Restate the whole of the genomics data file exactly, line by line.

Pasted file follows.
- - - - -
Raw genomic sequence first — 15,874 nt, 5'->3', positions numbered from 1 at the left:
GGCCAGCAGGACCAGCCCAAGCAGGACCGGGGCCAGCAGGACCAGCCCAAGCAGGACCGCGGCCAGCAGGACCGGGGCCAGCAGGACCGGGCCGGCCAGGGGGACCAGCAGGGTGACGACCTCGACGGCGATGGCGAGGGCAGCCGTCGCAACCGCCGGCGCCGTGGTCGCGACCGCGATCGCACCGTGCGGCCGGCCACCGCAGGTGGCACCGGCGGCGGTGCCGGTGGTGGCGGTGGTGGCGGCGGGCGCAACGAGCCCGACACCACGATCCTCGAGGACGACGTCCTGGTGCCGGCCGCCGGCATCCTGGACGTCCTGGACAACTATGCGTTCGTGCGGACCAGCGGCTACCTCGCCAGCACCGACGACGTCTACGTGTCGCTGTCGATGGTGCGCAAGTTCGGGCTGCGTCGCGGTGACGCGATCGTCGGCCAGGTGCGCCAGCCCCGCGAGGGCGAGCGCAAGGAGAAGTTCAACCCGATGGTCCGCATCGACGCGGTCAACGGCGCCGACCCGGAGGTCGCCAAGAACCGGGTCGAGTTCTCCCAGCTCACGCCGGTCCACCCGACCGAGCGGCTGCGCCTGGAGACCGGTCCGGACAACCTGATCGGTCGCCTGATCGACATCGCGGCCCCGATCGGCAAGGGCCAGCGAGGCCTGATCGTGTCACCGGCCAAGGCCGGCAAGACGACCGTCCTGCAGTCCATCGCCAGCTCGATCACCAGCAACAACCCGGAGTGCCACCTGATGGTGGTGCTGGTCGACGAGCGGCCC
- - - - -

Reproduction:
Raw genomic sequence first — 15,874 nt, 5'->3', positions numbered from 1 at the left:
GGCCAGCAGGACCAGCCCAAGCAGGACCGGGGCCAGCAGGACCAGCCCAAGCAGGACCGCGGCCAGCAGGACCGGGGCCAGCAGGACCGGGCCGGCCAGGGGGACCAGCAGGGTGACGACCTCGACGGCGATGGCGAGGGCAGCCGTCGCAACCGCCGGCGCCGTGGTCGCGACCGCGATCGCACCGTGCGGCCGGCCACCGCAGGTGGCACCGGCGGCGGTGCCGGTGGTGGCGGTGGTGGCGGCGGGCGCAACGAGCCCGACACCACGATCCTCGAGGACGACGTCCTGGTGCCGGCCGCCGGCATCCTGGACGTCCTGGACAACTATGCGTTCGTGCGGACCAGCGGCTACCTCGCCAGCACCGACGACGTCTACGTGTCGCTGTCGATGGTGCGCAAGTTCGGGCTGCGTCGCGGTGACGCGATCGTCGGCCAGGTGCGCCAGCCCCGCGAGGGCGAGCGCAAGGAGAAGTTCAACCCGATGGTCCGCATCGACGCGGTCAACGGCGCCGACCCGGAGGTCGCCAAGAACCGGGTCGAGTTCTCCCAGCTCACGCCGGTCCACCCGACCGAGCGGCTGCGCCTGGAGACCGGTCCGGACAACCTGATCGGTCGCCTGATCGACATCGCGGCCCCGATCGGCAAGGGCCAGCGAGGCCTGATCGTGTCACCGGCCAAGGCCGGCAAGACGACCGTCCTGCAGTCCATCGCCAGCTCGATCACCAGCAACAACCCGGAGTGCCACCTGATGGTGGTGCTGGTCGACGAGCGGCCC